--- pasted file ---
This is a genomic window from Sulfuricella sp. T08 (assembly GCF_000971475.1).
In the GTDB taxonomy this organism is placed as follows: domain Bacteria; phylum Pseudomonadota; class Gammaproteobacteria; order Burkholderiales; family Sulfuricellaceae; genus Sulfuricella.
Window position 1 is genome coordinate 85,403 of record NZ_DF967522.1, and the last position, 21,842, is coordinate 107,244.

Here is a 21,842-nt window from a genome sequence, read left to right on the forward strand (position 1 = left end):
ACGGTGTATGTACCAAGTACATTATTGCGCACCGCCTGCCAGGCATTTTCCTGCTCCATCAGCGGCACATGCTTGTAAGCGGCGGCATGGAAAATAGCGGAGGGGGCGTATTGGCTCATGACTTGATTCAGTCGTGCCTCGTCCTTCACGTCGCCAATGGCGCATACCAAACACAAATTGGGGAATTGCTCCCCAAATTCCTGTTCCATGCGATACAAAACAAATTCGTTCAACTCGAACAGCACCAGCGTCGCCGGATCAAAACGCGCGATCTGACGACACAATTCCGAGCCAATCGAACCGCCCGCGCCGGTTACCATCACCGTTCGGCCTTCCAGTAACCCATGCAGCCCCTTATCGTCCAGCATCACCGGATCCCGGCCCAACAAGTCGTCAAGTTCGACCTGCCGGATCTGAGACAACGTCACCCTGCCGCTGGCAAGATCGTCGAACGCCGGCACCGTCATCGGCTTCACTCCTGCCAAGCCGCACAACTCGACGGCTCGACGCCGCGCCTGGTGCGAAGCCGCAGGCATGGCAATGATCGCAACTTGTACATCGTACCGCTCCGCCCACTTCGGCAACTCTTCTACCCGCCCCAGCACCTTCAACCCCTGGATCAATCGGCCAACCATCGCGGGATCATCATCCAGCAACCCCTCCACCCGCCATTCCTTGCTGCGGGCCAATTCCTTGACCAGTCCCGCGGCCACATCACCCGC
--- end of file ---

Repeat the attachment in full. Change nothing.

This is a genomic window from Sulfuricella sp. T08 (assembly GCF_000971475.1).
In the GTDB taxonomy this organism is placed as follows: domain Bacteria; phylum Pseudomonadota; class Gammaproteobacteria; order Burkholderiales; family Sulfuricellaceae; genus Sulfuricella.
Window position 1 is genome coordinate 85,403 of record NZ_DF967522.1, and the last position, 21,842, is coordinate 107,244.

Here is a 21,842-nt window from a genome sequence, read left to right on the forward strand (position 1 = left end):
ACGGTGTATGTACCAAGTACATTATTGCGCACCGCCTGCCAGGCATTTTCCTGCTCCATCAGCGGCACATGCTTGTAAGCGGCGGCATGGAAAATAGCGGAGGGGGCGTATTGGCTCATGACTTGATTCAGTCGTGCCTCGTCCTTCACGTCGCCAATGGCGCATACCAAACACAAATTGGGGAATTGCTCCCCAAATTCCTGTTCCATGCGATACAAAACAAATTCGTTCAACTCGAACAGCACCAGCGTCGCCGGATCAAAACGCGCGATCTGACGACACAATTCCGAGCCAATCGAACCGCCCGCGCCGGTTACCATCACCGTTCGGCCTTCCAGTAACCCATGCAGCCCCTTATCGTCCAGCATCACCGGATCCCGGCCCAACAAGTCGTCAAGTTCGACCTGCCGGATCTGAGACAACGTCACCCTGCCGCTGGCAAGATCGTCGAACGCCGGCACCGTCATCGGCTTCACTCCTGCCAAGCCGCACAACTCGACGGCTCGACGCCGCGCCTGGTGCGAAGCCGCAGGCATGGCAATGATCGCAACTTGTACATCGTACCGCTCCGCCCACTTCGGCAACTCTTCTACCCGCCCCAGCACCTTCAACCCCTGGATCAATCGGCCAACCATCGCGGGATCATCATCCAGCAACCCCTCCACCCGCCATTCCTTGCTGCGGGCCAATTCCTTGACCAGTCCCGCGGCCACATCACCCGC